I share a lot of information about Startups and funding 💰, so I figured it was time to write something that broke down what each funding stage means, how much is typically raised and what the investors tend to look for at each stage of funding.
I also had a secondary reason, I want to help our customers better understand our data so that their products and services can be better positioned to their ideal customers.
So many people have asked me how the funding stages work. I have a broad view having been in the Startup space for sometime. Needless to say, I decided to do a little more digging and I’ve provided a quick guide below.
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💡 What are the stages of funding a Startup ?
1️⃣ Pre-Seed Funding
This is perhaps the first stage of funding for any Startup, Pre-seed round is typically outside of the other funding rounds. As a founder your pre-seed round is usually funded by you (Bootstrapped) and/or your close friends and family.
Some people call it the “friends and family” round. I believe this terminology is being phased out by the new age VCs, based on the “privileged” connotations it’s perceived to carry.
When founders raise pre-seed rounds, they are typically trying to get their companies started, usually validating their Startup idea. This could be in the form of just building a proof-of-concept tech or kicking off a marketing campaign to determine if the problem they’re trying to solve is a real problem
Founders looking for pre-seed funding are typically raising anything from $5,000 – $50,000
2️⃣ Seed Funding
The purpose of a seed funding round is to provide the necessary financial injection to a Startup that’s on the cusp of generating revenue. The funds raised in this round is typically used to hire it’s first employees, pay for tech infrastructure, sales and marketing costs.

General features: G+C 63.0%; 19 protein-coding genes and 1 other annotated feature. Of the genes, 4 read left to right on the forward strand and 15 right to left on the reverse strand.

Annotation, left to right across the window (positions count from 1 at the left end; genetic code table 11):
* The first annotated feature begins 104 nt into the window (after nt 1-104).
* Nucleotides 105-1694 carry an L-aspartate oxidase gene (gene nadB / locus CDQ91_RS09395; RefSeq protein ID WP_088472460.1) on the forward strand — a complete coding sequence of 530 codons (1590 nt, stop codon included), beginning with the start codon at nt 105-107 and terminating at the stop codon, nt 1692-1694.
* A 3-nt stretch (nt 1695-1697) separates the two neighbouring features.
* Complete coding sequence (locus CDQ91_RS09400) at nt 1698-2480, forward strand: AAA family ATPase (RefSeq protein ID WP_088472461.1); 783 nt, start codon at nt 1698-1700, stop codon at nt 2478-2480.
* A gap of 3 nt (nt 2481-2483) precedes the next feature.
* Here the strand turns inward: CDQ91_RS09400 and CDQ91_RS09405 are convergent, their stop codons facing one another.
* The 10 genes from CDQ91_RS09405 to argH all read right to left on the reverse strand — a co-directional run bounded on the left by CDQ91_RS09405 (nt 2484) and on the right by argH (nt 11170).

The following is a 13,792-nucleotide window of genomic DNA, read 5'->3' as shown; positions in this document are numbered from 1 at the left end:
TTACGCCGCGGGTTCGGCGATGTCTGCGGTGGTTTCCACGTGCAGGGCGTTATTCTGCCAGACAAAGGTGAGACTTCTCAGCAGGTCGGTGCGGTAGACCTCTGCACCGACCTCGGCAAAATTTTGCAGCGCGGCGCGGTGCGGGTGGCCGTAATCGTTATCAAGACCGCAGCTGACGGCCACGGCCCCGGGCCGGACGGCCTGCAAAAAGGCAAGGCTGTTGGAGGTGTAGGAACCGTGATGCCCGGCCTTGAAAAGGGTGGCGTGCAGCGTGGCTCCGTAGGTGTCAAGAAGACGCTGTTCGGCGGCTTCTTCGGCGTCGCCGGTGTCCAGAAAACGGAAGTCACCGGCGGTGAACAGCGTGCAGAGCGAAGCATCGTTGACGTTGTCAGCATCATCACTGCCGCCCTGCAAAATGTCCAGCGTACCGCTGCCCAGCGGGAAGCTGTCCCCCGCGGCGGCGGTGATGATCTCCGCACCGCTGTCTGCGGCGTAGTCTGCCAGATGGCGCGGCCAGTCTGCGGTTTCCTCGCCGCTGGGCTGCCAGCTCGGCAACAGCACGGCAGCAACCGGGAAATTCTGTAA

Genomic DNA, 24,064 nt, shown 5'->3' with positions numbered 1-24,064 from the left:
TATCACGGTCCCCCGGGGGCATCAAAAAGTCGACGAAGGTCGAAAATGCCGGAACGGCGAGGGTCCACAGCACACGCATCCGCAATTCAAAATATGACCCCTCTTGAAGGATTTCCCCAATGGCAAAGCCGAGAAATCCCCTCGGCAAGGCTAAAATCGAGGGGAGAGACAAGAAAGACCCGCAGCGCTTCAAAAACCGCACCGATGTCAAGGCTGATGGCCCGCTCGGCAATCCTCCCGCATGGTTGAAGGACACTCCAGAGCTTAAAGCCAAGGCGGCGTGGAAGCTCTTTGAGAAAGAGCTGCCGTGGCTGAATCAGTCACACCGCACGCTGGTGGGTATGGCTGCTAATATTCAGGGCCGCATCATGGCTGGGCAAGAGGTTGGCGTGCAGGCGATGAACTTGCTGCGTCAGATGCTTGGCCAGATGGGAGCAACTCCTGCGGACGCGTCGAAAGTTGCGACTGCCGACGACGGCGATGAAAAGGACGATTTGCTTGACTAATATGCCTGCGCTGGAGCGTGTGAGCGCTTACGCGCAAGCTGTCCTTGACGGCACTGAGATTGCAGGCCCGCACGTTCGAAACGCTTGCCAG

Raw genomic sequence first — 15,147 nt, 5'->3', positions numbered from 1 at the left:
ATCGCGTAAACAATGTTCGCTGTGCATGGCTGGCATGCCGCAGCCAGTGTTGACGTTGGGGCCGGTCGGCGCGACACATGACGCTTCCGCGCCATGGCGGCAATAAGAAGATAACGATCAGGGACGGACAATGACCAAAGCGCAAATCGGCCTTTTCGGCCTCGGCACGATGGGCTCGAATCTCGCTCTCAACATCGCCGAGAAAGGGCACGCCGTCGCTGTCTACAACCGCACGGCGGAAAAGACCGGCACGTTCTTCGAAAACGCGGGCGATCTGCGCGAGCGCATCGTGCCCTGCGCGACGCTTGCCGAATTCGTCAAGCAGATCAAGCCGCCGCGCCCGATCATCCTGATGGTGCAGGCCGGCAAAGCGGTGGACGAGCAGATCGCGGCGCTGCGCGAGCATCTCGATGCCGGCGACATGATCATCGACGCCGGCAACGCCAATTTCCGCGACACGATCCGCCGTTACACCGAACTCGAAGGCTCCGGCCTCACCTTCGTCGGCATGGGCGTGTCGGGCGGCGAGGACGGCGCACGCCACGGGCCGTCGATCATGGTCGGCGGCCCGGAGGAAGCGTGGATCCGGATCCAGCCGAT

Seed funding is regarded as the official first stage of funding for a Startup. This is when a Startup first receives external funding to help support their vision. At this seed stage a founder must look for investors and convince them either through conversation or a formal “demo day” that the Startup idea has been validated.
At the seed stage, founders typically look for angel investors or High Net Worth Individuals (HNWI) to invest in their venture. There’s a movement at present to democratize investing so companies providing equity crowdfunding services are also a good source for founders to find initial seed investment.
Founders looking for seed funding are typically raising anything from $50,000 – $3,000,000
3️⃣ Series A Funding
Series A funding rounds provide investment to help a Startup scale the execution of its go-to-market strategy, essentially it allows founders to demonstrate their ability to scale a company.
Similar to the seed funding stage, this is a funding round that allows investors to provide capital in return for equity in a Startup. This is called equity-based funding. When Startups approach their Series A funding round, there are some key indicators that investors typically look for here.
- Traction, without traction it’s extremely difficult to convince investors at this stage
- Product Market Fit (PMF) demonstrable, repeatable process for finding customers
- Demonstrate that you know how to scale
- Share your big vision, how are you changing an industry/the world